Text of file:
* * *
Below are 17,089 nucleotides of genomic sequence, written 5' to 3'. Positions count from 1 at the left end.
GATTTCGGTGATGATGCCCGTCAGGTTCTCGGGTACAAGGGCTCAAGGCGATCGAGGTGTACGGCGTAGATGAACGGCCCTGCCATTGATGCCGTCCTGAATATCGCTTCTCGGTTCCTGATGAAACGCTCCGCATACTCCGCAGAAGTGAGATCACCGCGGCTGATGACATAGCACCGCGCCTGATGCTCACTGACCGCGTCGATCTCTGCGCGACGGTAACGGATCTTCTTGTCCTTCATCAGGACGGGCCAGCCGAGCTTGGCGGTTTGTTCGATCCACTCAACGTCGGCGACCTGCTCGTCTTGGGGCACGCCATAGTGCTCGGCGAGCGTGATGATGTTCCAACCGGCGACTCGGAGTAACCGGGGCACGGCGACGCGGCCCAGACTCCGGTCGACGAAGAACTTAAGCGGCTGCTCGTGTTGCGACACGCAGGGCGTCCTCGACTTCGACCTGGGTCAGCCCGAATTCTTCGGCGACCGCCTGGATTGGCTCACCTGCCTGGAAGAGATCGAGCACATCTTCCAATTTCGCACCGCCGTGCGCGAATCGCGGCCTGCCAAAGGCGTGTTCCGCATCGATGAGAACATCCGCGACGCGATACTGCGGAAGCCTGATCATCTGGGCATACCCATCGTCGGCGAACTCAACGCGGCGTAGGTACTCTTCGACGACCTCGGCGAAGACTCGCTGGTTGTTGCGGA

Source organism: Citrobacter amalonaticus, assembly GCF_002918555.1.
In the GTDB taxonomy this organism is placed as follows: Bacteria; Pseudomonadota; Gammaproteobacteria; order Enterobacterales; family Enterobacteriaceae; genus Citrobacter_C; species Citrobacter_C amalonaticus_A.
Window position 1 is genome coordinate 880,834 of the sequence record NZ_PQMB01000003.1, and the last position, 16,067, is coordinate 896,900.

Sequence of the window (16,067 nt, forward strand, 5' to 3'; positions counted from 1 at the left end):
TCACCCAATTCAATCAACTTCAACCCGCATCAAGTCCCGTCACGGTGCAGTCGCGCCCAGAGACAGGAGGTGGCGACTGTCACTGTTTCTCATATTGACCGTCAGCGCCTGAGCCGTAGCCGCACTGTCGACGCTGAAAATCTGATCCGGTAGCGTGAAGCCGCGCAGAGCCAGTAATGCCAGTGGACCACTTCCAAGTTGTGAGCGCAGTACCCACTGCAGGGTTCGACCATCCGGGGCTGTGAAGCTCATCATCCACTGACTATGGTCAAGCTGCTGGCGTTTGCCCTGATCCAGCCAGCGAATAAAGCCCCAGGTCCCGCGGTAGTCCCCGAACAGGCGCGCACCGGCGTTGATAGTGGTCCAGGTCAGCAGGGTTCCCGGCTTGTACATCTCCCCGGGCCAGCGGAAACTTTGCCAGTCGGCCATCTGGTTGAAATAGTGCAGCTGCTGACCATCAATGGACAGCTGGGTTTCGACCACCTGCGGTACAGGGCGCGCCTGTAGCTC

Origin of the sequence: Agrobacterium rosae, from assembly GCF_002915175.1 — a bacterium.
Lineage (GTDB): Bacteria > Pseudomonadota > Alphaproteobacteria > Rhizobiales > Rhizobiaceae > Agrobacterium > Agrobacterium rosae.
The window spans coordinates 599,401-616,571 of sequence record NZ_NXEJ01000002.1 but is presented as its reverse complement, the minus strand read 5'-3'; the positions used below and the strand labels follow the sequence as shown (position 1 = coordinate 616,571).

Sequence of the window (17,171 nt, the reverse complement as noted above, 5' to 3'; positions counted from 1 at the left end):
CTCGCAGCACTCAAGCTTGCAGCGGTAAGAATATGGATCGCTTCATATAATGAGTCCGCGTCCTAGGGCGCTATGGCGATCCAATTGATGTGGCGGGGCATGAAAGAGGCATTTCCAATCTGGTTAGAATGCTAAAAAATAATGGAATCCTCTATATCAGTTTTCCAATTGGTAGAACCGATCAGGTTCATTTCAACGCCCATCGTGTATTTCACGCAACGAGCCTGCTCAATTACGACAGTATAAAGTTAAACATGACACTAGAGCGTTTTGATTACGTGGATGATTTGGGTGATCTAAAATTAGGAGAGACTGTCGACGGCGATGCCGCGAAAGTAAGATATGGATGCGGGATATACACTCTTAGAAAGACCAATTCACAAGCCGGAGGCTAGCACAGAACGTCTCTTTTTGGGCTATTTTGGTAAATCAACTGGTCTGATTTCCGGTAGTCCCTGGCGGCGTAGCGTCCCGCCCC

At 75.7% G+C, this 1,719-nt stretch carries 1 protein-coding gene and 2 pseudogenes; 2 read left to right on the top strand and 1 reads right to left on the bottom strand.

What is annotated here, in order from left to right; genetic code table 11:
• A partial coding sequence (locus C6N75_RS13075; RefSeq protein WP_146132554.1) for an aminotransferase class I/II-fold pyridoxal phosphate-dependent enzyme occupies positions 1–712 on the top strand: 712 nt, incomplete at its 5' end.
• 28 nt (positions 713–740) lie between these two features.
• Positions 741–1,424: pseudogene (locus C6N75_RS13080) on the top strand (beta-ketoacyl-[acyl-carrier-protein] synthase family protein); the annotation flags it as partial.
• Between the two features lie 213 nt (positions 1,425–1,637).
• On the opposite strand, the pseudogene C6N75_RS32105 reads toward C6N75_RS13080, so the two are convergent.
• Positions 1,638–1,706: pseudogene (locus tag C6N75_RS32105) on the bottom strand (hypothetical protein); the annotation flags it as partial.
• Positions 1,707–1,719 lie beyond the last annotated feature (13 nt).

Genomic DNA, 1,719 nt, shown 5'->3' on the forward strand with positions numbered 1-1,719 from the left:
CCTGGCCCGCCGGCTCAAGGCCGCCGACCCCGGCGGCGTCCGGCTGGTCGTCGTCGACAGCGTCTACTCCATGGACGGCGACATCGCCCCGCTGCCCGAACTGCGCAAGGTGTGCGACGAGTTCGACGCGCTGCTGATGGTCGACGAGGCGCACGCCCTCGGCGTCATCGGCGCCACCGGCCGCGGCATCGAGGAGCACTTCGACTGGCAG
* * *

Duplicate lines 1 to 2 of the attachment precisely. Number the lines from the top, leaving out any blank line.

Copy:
Below are 17,089 nucleotides of genomic sequence, written 5' to 3'. Positions count from 1 at the left end.
GATTTCGGTGATGATGCCCGTCAGGTTCTCGGGTACAAGGGCTCAAGGCGATCGAGGTGTACGGCGTAGATGAACGGCCCTGCCATTGATGCCGTCCTGAATATCGCTTCTCGGTTCCTGATGAAACGCTCCGCATACTCCGCAGAAGTGAGATCACCGCGGCTGATGACATAGCACCGCGCCTGATGCTCACTGACCGCGTCGATCTCTGCGCGACGGTAACGGATCTTCTTGTCCTTCATCAGGACGGGCCAGCCGAGCTTGGCGGTTTGTTCGATCCACTCAACGTCGGCGACCTGCTCGTCTTGGGGCACGCCATAGTGCTCGGCGAGCGTGATGATGTTCCAACCGGCGACTCGGAGTAACCGGGGCACGGCGACGCGGCCCAGACTCCGGTCGACGAAGAACTTAAGCGGCTGCTCGTGTTGCGACACGCAGGGCGTCCTCGACTTCGACCTGGGTCAGCCCGAATTCTTCGGCGACCGCCTGGATTGGCTCACCTGCCTGGAAGAGATCGAGCACATCTTCCAATTTCGCACCGCCGTGCGCGAATCGCGGCCTGCCAAAGGCGTGTTCCGCATCGATGAGAACATCCGCGACGCGATACTGCGGAAGCCTGATCATCTGGGCATACCCATCGTCGGCGAACTCAACGCGGCGTAGGTACTCTTCGACGACCTCGGCGAAGACTCGCTGGTTGTTGCGGA